The stated also said: “As obtained with infectious diseases, the required contact tracing process is currently being undertaken by the contact tracing team within the Ministry of Health. All identified contacts of the case shall be contacted by the Ministry of Health and placed in quarantine and monitored over a 21-day period.”
People exposed to Monkeypox will be placed in quarantine and monitored by the Home Monitoring Team of clinicians. Also, since the Caribbean Public Health Agency (CARPHA) has the capacity for testing for the Monkeypox virus, samples will be taken from anyone who shows symptoms in quarantine.
The Victoria Hospital has assigned a ward for the care and management Monkeypox positive individuals.
Another Tragedy for Texas, Truck load of migrants die from the heat after being trapped in a truck
By Dana Malcolm
#Texas, USA, June 30, 2022 – At least 62 people, including children, crossed the US-Mexico border in a truck on Monday, probably hoping for a better life, and while they made it into the country 46 of them died before the truck’s doors could open and five more died at hospital. Local media are describing it as the deadliest human smuggling case in modern US history.
US authorities say it was heatstroke and dehydration, the people were in what was supposed to be a refrigerated truck not unlike the ones used to ferry fresh food to supermarkets, only there was no working air conditioning in the truck and when firefighters arrived on the scene they say there was no sign of water either.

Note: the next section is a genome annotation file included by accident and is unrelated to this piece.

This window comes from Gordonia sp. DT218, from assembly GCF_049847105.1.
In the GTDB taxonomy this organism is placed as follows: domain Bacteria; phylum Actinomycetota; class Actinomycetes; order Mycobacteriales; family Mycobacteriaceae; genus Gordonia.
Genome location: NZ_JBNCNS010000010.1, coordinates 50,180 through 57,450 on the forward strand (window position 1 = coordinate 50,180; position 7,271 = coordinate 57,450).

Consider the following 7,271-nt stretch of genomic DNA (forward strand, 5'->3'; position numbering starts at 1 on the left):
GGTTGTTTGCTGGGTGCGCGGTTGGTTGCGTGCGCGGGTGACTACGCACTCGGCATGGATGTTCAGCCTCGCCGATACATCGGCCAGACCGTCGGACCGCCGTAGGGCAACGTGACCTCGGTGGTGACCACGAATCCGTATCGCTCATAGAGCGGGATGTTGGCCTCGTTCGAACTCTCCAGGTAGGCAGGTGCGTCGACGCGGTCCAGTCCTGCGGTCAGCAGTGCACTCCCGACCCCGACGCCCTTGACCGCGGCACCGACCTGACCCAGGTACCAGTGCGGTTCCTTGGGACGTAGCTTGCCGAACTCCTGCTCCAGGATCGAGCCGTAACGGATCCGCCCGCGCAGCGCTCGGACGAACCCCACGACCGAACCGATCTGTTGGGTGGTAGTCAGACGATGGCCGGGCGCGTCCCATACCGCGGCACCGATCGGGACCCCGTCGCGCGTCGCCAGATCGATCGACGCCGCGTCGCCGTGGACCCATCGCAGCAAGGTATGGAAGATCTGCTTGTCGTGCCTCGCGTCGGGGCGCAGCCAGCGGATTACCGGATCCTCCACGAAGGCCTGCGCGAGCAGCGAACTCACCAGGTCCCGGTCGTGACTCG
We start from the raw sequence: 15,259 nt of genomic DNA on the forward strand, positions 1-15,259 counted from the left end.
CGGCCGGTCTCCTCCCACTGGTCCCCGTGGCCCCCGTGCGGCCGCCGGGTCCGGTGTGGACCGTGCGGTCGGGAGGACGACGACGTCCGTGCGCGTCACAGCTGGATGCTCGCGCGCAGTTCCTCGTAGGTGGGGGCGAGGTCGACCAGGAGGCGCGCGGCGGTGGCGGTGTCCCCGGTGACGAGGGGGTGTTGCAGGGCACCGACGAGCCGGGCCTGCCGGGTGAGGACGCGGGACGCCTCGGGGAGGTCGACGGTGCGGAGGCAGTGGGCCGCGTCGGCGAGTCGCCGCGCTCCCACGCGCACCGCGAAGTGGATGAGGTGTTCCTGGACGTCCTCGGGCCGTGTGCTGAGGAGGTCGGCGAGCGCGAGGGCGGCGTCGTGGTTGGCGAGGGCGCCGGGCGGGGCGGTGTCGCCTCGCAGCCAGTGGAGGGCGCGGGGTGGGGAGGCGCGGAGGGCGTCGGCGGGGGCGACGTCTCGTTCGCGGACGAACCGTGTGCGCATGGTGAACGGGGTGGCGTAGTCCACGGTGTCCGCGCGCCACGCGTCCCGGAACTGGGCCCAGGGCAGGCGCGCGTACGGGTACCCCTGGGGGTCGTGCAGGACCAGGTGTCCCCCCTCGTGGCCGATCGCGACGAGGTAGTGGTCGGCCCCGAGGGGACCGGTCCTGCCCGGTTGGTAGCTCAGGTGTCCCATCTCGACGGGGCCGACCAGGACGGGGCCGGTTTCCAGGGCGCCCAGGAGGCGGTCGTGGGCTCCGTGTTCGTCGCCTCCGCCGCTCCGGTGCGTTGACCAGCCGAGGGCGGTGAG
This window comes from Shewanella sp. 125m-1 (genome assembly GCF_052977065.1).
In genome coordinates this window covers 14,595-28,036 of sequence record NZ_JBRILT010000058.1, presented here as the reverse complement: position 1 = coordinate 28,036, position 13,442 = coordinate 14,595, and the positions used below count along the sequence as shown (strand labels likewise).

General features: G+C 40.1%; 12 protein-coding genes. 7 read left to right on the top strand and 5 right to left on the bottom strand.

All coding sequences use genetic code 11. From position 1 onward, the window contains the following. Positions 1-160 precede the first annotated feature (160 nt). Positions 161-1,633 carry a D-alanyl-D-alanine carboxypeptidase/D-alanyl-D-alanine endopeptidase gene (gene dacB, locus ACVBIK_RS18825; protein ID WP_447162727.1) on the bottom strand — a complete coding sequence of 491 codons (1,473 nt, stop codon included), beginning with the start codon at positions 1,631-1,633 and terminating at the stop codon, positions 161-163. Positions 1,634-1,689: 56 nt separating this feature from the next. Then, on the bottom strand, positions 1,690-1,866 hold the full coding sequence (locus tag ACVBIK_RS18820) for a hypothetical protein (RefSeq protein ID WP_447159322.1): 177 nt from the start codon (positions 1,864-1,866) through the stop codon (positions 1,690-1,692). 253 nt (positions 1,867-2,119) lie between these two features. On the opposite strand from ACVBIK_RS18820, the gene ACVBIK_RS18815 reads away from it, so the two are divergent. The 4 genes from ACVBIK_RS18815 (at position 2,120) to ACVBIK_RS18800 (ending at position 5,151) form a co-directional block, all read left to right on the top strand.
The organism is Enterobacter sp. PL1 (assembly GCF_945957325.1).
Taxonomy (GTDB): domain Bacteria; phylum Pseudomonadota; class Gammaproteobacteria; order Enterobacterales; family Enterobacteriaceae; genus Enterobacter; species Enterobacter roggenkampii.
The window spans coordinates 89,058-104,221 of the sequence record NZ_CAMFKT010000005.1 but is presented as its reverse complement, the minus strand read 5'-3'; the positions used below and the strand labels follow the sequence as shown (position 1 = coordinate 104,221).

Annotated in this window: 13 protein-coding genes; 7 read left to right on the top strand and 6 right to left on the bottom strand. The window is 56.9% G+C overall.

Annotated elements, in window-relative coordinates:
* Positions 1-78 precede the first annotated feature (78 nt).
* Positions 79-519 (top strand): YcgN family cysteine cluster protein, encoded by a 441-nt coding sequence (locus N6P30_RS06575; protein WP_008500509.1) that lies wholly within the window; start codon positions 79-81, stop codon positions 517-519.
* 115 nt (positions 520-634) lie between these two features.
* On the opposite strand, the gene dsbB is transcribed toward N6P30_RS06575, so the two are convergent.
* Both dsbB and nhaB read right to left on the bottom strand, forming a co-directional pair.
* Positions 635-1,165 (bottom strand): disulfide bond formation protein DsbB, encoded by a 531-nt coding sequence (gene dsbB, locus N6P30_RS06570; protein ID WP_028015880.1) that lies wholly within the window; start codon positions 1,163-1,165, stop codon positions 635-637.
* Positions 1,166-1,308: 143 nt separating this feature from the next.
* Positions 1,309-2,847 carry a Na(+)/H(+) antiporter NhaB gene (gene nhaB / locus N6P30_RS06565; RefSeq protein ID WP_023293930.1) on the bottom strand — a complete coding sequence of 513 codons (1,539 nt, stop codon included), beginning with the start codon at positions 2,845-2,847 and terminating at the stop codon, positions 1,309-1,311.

San Antonio Firefighters were called when one person stumbled out of the truck and collapsed by the road. Fire Chief Charles Hood described in a press conference what they found when the doors opened.
“The San Antonio Fire Department responded to a report of a dead person and found the trailer — with a body outside and several that they could visibly see inside once the doors were open. We’re not supposed to open up a truck and see stacks of bodies in there. None of us come to work imagining that.” he lamented.
Temperatures in San Antonio where the truck was discovered were as high as 37 degrees (Celcius). When temperatures reach between 32° and 40° heat cramps and a little heat exhaustion starts to appear, between 40° and 50° heat exhaustion is apparent once the temperature goes past 54° then deadly heat strokes are likely. Temperatures in cars can rise exponentially on hot days, dwarfing the temperatures outside.
A study from Arizona State University found that cars can reach 71° in summer. A surface that hot will give human third degree burns. The study found that cars can hit that mark in under an hour. This usually only refers to parked cars since moving vehicles either have the windows down or the air conditioning on. The truck carrying the migrants had neither.
Miraculously 16 survived initially, four of them being children, unfortunately later the public would learn, five of the survivors passed away at hospital.
“The patients that we saw were hot to the touch, they were suffering from heatstroke and heat exhaustion, no sign of water either,” said Hood.